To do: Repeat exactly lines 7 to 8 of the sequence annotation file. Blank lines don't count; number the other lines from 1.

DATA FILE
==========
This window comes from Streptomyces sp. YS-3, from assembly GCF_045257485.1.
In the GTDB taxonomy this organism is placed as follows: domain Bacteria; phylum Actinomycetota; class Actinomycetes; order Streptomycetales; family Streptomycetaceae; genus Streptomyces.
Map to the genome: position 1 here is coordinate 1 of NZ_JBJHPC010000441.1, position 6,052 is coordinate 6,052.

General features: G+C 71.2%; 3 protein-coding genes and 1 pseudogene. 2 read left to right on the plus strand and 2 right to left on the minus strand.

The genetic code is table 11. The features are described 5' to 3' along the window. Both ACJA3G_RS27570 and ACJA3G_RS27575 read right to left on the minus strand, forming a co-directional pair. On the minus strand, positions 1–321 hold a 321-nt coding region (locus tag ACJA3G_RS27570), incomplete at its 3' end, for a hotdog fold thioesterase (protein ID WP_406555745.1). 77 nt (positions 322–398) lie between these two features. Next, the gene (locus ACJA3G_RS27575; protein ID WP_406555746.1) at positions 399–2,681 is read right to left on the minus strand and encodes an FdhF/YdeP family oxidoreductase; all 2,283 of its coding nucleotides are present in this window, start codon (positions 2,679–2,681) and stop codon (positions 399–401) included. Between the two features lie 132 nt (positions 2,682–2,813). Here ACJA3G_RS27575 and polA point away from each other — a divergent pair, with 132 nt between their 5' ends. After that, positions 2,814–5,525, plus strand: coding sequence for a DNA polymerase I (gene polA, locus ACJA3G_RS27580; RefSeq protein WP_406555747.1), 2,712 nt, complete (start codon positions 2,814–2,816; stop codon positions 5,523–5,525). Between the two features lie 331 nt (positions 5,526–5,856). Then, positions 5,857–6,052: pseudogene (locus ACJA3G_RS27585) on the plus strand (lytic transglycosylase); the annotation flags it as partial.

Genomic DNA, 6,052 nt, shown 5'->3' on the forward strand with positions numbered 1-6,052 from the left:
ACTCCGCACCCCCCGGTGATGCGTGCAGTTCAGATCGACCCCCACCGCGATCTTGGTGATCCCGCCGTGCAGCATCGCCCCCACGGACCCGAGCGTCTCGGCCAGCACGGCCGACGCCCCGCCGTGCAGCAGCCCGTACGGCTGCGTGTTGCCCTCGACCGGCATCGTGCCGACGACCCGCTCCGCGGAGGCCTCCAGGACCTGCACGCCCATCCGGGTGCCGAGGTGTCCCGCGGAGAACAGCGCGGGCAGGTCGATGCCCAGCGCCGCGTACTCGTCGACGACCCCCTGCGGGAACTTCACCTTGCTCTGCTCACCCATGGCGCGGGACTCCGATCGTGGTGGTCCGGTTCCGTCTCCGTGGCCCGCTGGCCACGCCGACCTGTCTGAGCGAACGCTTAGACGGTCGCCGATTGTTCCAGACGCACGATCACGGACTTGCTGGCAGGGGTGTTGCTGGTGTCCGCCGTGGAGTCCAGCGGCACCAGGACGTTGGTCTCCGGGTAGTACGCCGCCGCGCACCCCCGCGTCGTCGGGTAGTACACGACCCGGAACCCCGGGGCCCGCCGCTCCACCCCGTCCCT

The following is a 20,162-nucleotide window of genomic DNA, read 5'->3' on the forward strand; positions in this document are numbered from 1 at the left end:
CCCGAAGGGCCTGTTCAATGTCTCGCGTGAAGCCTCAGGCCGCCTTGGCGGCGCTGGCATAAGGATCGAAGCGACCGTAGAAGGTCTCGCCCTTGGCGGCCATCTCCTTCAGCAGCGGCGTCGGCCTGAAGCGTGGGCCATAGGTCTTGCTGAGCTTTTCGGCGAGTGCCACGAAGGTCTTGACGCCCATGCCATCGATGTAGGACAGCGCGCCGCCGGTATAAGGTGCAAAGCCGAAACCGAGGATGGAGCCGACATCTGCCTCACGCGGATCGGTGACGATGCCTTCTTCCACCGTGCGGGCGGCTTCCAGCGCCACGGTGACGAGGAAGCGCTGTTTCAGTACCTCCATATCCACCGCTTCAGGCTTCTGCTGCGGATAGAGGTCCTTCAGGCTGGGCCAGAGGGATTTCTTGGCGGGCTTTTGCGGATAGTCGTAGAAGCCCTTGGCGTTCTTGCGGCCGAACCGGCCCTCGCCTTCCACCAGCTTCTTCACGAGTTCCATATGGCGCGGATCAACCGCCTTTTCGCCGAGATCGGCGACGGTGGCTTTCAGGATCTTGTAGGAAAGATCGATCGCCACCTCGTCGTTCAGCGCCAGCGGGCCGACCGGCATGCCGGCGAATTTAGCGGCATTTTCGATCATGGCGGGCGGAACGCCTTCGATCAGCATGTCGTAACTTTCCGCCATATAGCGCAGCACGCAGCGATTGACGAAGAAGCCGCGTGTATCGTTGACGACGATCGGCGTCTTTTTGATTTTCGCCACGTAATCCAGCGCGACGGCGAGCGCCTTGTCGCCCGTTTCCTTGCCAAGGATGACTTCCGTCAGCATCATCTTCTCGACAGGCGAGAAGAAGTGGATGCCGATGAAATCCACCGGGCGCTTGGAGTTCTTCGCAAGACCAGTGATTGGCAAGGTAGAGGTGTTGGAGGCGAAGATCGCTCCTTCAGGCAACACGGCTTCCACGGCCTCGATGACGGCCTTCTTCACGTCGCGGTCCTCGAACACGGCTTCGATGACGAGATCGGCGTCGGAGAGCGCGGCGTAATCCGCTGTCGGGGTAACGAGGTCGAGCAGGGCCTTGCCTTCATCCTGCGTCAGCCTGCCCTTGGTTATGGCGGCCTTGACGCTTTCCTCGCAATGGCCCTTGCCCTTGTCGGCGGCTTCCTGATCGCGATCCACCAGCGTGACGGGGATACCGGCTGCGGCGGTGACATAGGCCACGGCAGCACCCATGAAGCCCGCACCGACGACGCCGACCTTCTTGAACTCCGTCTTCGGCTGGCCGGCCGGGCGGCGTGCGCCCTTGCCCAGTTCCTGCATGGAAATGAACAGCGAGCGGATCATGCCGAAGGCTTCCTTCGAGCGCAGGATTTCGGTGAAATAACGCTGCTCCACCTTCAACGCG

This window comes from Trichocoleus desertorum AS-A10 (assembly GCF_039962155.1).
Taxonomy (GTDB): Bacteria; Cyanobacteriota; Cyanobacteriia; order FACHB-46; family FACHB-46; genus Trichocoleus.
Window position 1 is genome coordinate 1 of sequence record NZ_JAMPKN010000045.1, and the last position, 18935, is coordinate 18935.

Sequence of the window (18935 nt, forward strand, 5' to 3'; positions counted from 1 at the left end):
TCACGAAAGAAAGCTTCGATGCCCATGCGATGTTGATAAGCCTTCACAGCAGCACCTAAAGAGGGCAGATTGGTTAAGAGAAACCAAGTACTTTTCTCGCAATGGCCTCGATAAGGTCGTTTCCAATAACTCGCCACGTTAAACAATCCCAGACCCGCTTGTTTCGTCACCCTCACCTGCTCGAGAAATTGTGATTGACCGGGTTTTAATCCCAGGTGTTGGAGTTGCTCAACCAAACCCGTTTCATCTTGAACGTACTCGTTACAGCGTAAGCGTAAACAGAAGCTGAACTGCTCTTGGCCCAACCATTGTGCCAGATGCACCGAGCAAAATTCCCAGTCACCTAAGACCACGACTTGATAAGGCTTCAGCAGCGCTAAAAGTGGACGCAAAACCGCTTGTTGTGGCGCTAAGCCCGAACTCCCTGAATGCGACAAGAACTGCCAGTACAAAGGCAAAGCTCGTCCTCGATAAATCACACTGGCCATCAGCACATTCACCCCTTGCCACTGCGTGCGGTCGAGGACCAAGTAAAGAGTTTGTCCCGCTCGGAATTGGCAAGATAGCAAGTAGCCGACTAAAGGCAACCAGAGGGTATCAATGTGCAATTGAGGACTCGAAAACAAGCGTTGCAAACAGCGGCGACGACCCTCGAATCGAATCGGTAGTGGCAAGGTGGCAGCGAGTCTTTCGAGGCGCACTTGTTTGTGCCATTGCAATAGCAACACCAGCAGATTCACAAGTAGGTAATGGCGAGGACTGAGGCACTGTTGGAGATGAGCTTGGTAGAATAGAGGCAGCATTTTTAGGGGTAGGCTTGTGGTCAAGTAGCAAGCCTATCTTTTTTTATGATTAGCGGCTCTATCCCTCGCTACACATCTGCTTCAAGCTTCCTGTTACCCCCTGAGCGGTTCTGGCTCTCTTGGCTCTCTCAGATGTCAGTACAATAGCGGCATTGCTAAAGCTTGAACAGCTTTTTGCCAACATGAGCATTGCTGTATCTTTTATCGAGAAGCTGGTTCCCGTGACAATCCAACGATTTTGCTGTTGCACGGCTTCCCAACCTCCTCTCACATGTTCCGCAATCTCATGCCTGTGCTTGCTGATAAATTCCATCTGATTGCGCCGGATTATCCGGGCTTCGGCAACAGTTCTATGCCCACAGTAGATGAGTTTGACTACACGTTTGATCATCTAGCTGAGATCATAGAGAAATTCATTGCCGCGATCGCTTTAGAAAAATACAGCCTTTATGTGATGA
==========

ACTCCGCACCCCCCGGTGATGCGTGCAGTTCAGATCGACCCCCACCGCGATCTTGGTGATCCCGCCGTGCAGCATCGCCCCCACGGACCCGAGCGTCTCGGCCAGCACGGCCGACGCCCCGCCGTGCAGCAGCCCGTACGGCTGCGTGTTGCCCTCGACCGGCATCGTGCCGACGACCCGCTCCGCGGAGGCCTCCAGGACCTGCACGCCCATCCGGGTGCCGAGGTGTCCCGCGGAGAACAGCGCGGGCAGGTCGATGCCCAGCGCCGCGTACTCGTCGACGACCCCCTGCGGGAACTTCACCTTGCTCTGCTCACCCATGGCGCGGGACTCCGATCGTGGTGGTCCGGTTCCGTCTCCGTGGCCCGCTGGCCACGCCGACCTGTCTGAGCGAACGCTTAGACGGTCGCCGATTGTTCCAGACGCACGATCACGGACTTGCTGGCAGGGGTGTTGCTGGTGTCCGCCGTGGAGTCCAGCGGCACCAGGACGTTGGTCTCCGGGTAGTACGCCGCCGCGCACCCCCGCGTCGTCGGGTAGTACACGACCCGGAACCCCGGGGCCCGCCGCTCCACCCCGTCCCT

The following is a 20,162-nucleotide window of genomic DNA, read 5'->3' on the forward strand; positions in this document are numbered from 1 at the left end: